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First Sentence
"She's enjoying the attentions of that young man again," said Viv, standing on the deck of her houseboat. Read the first page
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Customer Reviews

3.9 out of 5 stars

Most Helpful Customer Reviews

12 of 12 people found the following review helpful By LindyLouMac on 25 Sept. 2008
Format: Paperback
I am not surprisingly, considering where I currently live, drawn to novels set in Italy. This turned out to be not as atmospheric as one might have hoped, but it was still a reasonable easy read for a sunny afternoon.

Romantic escapism set in England and Italy in the 1940's and the 1970's, the novel starts with a Prologue telling us about an honour murder committed at the end of WWII. This mystery behind this murder is finally solved in the 1970's when Alba, the young female protagonist of the story, goes to Italy seeking the truth about her heritage.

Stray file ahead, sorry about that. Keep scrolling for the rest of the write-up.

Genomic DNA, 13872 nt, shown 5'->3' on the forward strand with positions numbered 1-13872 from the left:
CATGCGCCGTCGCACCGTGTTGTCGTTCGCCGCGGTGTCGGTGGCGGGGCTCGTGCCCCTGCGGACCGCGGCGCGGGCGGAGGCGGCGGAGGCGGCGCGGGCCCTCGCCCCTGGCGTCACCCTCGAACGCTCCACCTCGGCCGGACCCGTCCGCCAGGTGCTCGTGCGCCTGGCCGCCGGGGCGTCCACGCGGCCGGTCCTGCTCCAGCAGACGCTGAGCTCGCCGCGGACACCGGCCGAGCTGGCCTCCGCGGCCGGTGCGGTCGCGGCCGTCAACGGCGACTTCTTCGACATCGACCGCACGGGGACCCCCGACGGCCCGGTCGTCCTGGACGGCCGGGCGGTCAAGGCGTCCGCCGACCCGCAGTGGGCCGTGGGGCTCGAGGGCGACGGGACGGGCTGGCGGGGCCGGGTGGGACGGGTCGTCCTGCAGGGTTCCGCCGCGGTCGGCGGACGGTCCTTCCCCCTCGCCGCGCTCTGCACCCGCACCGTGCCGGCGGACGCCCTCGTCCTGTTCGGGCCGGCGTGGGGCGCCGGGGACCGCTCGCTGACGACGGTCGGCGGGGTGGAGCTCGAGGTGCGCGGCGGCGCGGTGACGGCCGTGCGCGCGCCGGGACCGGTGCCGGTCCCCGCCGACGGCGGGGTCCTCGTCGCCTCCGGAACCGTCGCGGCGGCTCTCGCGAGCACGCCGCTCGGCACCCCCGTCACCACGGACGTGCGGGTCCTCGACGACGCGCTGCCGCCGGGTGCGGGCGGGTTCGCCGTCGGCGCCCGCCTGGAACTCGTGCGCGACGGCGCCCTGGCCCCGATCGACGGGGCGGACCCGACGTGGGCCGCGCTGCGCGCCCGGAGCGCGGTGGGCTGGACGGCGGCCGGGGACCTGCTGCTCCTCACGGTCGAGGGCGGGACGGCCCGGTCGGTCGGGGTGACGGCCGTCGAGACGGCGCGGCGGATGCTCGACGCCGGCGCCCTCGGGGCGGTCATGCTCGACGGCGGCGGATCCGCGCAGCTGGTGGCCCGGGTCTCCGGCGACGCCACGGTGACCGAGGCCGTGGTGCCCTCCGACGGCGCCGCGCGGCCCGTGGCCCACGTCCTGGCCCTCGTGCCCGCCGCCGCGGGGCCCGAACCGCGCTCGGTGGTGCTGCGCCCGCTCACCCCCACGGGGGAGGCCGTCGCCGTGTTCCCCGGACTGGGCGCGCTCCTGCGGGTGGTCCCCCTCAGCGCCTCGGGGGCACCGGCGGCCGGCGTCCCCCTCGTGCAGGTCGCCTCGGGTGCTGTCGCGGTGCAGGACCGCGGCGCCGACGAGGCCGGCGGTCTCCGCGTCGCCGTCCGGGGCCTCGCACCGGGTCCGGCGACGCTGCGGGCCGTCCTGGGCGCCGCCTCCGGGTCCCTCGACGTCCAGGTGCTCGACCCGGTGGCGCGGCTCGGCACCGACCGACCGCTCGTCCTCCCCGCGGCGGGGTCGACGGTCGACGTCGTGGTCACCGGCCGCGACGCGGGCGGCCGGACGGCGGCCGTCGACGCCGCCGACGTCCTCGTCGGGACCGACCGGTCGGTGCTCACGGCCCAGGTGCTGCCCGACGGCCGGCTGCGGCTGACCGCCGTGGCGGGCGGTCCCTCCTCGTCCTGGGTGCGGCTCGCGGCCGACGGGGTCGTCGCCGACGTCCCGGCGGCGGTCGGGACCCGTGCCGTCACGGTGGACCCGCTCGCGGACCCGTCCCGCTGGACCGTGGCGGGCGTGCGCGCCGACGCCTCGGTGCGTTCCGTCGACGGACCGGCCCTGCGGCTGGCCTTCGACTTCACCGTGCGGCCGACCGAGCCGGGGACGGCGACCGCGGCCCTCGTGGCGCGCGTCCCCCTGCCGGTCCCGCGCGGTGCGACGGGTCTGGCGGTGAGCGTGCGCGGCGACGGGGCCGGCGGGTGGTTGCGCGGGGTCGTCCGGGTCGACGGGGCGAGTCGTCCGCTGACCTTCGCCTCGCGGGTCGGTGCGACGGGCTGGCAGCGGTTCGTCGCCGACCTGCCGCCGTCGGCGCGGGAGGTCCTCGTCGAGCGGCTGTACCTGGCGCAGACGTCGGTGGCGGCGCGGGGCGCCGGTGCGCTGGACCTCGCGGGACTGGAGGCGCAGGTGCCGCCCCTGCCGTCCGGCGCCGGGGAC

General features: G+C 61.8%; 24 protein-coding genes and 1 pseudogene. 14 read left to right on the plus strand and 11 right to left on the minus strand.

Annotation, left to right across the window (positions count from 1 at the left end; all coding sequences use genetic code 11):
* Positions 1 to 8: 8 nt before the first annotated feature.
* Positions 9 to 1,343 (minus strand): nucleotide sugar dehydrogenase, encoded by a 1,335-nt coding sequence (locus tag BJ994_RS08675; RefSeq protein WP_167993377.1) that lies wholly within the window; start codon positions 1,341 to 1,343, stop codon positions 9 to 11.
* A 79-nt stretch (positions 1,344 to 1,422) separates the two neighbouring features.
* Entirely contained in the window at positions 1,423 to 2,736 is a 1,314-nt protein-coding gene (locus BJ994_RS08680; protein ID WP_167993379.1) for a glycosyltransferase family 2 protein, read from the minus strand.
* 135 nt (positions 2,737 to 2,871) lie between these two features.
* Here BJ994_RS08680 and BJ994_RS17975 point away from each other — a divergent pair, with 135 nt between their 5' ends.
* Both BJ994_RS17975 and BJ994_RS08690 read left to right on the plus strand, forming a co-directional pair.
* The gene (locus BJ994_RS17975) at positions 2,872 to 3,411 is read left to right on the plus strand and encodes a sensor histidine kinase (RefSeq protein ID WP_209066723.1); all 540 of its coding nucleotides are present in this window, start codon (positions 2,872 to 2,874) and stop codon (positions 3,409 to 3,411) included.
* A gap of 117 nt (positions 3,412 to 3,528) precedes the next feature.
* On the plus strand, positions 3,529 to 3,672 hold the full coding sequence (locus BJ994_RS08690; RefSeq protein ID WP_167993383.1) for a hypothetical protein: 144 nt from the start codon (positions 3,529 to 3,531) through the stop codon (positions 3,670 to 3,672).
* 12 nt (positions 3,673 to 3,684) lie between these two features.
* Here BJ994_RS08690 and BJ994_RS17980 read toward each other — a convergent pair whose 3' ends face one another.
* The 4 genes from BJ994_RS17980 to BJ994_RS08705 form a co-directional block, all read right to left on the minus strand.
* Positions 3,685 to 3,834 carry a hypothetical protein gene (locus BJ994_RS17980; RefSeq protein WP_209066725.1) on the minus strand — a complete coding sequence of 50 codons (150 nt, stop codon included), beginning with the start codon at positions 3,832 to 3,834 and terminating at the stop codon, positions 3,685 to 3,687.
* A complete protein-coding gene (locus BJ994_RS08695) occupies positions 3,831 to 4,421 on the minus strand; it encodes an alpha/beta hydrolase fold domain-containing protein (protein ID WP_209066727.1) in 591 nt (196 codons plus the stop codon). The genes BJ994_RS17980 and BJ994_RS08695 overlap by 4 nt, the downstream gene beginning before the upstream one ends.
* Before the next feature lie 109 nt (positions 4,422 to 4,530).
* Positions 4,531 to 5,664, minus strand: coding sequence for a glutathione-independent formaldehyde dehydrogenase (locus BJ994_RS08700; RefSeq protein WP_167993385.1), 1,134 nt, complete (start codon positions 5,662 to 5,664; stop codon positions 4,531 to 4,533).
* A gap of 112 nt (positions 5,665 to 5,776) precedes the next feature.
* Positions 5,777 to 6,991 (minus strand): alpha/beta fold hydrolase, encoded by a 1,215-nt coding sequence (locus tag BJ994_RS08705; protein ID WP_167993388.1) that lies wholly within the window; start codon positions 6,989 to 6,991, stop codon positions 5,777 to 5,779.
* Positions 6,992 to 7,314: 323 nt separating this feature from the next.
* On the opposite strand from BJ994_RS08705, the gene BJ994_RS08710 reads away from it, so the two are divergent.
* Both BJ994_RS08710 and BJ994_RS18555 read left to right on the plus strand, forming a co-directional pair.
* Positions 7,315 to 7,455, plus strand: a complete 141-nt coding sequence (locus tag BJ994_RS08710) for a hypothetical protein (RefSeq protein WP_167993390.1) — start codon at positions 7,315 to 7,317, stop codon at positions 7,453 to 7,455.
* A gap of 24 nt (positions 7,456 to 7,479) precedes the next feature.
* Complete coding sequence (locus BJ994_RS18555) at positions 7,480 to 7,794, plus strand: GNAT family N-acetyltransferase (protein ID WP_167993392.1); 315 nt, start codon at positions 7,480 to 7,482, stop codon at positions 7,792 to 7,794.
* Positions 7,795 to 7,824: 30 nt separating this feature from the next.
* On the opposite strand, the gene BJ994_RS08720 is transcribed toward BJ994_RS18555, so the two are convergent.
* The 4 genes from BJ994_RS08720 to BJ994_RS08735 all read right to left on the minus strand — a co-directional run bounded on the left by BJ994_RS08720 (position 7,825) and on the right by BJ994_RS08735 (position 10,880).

Her father Thomas Arbuckle had fallen in love with Valentina an Italian during WWII. After the war ended he returned to England with a babe in arms, Alba, but no Valentina as she is dead.
In the 1970's Alba is now a young woman who does not get on with her step-mother or step- siblings and hates country living. Thanks to her father's generosity and desire to keep her happy, whilst refusing to ever mention her birth mother she lives a selfish life full of fun on her father's houseboat in London. The only concession ever made to her Italian roots was encouraging her to learn Italian. As a young woman who has never met any of her mother's relatives, or even been to Italy, she yearns to learn more about her Italian roots.